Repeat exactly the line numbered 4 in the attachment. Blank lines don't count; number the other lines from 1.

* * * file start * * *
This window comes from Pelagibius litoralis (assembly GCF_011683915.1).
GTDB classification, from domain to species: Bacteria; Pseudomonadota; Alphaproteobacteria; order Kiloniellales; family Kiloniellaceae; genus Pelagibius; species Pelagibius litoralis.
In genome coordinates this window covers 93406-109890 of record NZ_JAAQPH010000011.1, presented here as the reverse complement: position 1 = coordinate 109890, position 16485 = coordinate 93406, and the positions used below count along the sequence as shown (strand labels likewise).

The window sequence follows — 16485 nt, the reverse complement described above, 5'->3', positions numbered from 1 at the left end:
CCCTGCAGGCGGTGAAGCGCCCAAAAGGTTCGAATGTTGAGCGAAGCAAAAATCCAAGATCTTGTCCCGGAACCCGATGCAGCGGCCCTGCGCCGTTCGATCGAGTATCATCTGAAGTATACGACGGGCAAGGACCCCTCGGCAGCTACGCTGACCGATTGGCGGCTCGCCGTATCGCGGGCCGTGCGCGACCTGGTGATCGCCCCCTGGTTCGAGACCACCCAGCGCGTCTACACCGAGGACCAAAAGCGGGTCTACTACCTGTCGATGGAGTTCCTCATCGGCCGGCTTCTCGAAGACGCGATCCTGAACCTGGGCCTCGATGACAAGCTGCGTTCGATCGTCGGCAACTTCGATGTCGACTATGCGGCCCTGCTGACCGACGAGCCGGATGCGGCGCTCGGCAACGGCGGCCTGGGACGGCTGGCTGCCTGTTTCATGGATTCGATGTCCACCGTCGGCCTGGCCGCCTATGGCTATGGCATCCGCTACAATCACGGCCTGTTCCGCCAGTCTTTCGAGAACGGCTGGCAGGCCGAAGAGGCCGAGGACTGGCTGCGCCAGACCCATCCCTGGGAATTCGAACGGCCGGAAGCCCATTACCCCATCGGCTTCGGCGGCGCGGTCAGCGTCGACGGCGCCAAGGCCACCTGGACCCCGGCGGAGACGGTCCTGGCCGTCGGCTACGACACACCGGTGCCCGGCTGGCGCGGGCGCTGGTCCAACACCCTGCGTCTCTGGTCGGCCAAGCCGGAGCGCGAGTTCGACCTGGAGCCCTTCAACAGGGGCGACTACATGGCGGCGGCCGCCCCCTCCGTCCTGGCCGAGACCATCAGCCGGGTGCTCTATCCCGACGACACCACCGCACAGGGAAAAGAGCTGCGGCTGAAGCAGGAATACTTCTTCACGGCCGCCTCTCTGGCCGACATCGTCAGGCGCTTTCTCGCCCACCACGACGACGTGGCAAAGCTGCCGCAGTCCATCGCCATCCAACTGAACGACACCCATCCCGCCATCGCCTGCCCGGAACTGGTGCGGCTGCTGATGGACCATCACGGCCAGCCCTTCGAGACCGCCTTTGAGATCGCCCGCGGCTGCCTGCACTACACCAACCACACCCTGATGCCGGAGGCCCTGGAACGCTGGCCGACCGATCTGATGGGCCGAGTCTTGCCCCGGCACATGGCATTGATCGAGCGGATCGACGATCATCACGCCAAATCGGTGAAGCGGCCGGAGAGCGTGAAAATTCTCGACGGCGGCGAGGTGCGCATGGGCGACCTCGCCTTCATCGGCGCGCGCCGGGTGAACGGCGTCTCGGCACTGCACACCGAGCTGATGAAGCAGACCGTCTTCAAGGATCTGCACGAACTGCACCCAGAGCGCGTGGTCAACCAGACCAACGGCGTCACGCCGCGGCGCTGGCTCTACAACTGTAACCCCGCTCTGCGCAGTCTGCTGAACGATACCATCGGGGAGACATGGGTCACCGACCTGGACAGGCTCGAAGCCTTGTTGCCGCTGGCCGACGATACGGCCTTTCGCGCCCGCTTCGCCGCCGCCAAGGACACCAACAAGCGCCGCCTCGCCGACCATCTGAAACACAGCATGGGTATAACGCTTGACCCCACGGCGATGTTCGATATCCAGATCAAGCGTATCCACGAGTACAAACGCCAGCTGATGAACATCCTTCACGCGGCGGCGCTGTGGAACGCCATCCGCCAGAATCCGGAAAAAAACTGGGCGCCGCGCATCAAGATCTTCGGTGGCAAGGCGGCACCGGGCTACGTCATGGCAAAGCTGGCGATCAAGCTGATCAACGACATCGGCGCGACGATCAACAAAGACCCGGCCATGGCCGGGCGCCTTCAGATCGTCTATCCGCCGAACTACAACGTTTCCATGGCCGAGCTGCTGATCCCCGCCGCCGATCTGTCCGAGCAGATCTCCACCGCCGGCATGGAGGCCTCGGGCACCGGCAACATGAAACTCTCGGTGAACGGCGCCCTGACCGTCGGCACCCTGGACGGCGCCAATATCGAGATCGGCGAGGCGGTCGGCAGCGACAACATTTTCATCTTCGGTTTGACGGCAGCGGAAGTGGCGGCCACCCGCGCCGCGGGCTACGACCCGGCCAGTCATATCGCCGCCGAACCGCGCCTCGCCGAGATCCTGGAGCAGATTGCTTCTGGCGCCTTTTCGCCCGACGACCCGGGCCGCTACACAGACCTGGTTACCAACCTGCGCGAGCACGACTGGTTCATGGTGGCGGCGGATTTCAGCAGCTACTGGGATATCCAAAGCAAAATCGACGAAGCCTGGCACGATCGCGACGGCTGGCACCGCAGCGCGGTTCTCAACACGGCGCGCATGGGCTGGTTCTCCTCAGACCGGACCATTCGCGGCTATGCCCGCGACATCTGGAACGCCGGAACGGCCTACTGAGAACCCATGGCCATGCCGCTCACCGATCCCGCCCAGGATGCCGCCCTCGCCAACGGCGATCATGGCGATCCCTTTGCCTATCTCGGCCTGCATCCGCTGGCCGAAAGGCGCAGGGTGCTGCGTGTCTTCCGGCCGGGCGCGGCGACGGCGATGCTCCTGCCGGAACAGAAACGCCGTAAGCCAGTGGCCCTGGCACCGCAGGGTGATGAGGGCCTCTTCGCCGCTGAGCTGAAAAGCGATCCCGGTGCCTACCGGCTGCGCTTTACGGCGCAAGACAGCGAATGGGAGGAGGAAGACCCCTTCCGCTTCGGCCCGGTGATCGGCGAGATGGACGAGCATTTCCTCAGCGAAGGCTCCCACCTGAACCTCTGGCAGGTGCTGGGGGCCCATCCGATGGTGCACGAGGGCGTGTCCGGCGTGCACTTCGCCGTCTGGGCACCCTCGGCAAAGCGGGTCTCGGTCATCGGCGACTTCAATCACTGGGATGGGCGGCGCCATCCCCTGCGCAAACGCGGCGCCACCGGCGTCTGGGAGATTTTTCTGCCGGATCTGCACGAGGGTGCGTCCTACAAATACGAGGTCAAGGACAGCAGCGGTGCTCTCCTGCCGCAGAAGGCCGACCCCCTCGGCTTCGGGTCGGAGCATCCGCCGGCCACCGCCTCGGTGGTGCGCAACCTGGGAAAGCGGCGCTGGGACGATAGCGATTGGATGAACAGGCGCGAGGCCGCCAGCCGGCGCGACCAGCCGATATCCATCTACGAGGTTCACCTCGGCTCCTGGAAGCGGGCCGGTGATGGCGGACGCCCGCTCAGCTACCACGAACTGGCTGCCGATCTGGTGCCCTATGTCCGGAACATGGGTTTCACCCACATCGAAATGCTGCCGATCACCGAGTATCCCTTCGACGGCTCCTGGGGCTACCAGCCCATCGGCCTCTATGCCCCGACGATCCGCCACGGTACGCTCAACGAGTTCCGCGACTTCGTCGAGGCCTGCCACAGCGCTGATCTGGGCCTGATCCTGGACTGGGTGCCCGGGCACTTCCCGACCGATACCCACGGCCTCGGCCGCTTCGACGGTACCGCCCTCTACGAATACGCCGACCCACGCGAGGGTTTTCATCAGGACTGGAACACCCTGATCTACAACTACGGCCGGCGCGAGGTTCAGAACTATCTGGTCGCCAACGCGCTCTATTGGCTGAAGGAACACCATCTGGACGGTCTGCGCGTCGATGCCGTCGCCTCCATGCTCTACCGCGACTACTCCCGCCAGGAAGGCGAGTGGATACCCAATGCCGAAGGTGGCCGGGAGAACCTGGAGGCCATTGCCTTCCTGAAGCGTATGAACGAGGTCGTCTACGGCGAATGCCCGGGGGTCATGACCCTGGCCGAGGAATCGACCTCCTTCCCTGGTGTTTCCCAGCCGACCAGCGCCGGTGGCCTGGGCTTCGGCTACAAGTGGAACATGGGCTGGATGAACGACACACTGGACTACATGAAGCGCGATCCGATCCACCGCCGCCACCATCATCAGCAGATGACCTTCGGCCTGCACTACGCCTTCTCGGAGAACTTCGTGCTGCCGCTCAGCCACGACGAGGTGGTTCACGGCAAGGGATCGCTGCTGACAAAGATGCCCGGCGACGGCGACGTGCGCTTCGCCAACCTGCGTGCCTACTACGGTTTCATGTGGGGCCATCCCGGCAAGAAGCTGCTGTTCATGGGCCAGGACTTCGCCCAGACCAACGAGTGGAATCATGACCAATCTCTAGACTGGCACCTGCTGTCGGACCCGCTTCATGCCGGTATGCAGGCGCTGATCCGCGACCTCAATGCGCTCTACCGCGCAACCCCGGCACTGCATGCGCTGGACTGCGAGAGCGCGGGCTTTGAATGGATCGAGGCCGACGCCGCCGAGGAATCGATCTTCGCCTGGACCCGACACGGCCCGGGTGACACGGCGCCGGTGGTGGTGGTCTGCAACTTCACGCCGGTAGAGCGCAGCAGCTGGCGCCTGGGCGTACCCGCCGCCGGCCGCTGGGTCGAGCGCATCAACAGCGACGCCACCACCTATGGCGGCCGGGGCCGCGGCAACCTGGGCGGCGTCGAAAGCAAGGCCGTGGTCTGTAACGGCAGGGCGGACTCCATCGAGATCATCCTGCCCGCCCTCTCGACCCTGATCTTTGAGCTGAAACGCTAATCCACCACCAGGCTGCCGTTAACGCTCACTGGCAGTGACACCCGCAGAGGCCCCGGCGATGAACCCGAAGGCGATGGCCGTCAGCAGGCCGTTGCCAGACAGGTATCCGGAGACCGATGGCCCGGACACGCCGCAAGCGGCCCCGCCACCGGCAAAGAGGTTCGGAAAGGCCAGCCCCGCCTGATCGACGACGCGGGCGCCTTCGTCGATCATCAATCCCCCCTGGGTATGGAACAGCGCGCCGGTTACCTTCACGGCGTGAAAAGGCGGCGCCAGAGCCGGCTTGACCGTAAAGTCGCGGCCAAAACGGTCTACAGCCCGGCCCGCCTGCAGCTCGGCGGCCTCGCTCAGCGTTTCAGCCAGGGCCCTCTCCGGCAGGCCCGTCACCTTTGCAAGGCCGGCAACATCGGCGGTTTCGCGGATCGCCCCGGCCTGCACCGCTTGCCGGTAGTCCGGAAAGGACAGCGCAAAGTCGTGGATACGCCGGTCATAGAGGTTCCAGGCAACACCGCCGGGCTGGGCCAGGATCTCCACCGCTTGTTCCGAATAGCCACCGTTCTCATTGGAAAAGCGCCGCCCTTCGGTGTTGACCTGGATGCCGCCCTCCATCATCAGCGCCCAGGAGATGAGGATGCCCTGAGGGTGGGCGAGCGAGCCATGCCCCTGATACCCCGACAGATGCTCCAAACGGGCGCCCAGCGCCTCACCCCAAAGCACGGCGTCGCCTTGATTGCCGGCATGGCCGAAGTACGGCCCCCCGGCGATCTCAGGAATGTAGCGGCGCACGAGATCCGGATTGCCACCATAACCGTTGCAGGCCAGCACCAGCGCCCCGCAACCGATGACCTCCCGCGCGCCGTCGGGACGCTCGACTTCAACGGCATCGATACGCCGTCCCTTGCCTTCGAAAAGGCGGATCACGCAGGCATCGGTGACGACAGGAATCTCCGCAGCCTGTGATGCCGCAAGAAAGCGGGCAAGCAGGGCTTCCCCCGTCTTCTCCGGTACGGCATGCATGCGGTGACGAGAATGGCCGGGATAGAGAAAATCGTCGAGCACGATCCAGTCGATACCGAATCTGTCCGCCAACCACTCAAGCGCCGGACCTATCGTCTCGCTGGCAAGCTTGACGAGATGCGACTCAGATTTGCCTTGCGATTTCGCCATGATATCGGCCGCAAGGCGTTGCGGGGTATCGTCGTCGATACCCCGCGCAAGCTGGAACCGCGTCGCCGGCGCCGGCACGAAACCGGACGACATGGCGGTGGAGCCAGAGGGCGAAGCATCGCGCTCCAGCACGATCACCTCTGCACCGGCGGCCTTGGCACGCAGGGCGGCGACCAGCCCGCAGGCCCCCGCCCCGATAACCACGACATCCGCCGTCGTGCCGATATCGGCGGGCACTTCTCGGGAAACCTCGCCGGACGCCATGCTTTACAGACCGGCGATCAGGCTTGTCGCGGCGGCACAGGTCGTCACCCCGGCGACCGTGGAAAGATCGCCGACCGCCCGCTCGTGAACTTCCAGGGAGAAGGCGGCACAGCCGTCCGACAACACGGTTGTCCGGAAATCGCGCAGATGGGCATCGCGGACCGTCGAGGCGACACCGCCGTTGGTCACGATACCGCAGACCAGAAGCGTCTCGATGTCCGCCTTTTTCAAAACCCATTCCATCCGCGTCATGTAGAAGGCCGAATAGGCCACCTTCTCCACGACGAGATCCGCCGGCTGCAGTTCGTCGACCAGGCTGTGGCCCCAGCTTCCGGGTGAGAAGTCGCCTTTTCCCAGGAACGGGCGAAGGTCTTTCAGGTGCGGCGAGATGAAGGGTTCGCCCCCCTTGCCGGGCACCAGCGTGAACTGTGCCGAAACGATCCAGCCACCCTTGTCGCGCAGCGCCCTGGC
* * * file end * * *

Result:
The window sequence follows — 16485 nt, the reverse complement described above, 5'->3', positions numbered from 1 at the left end: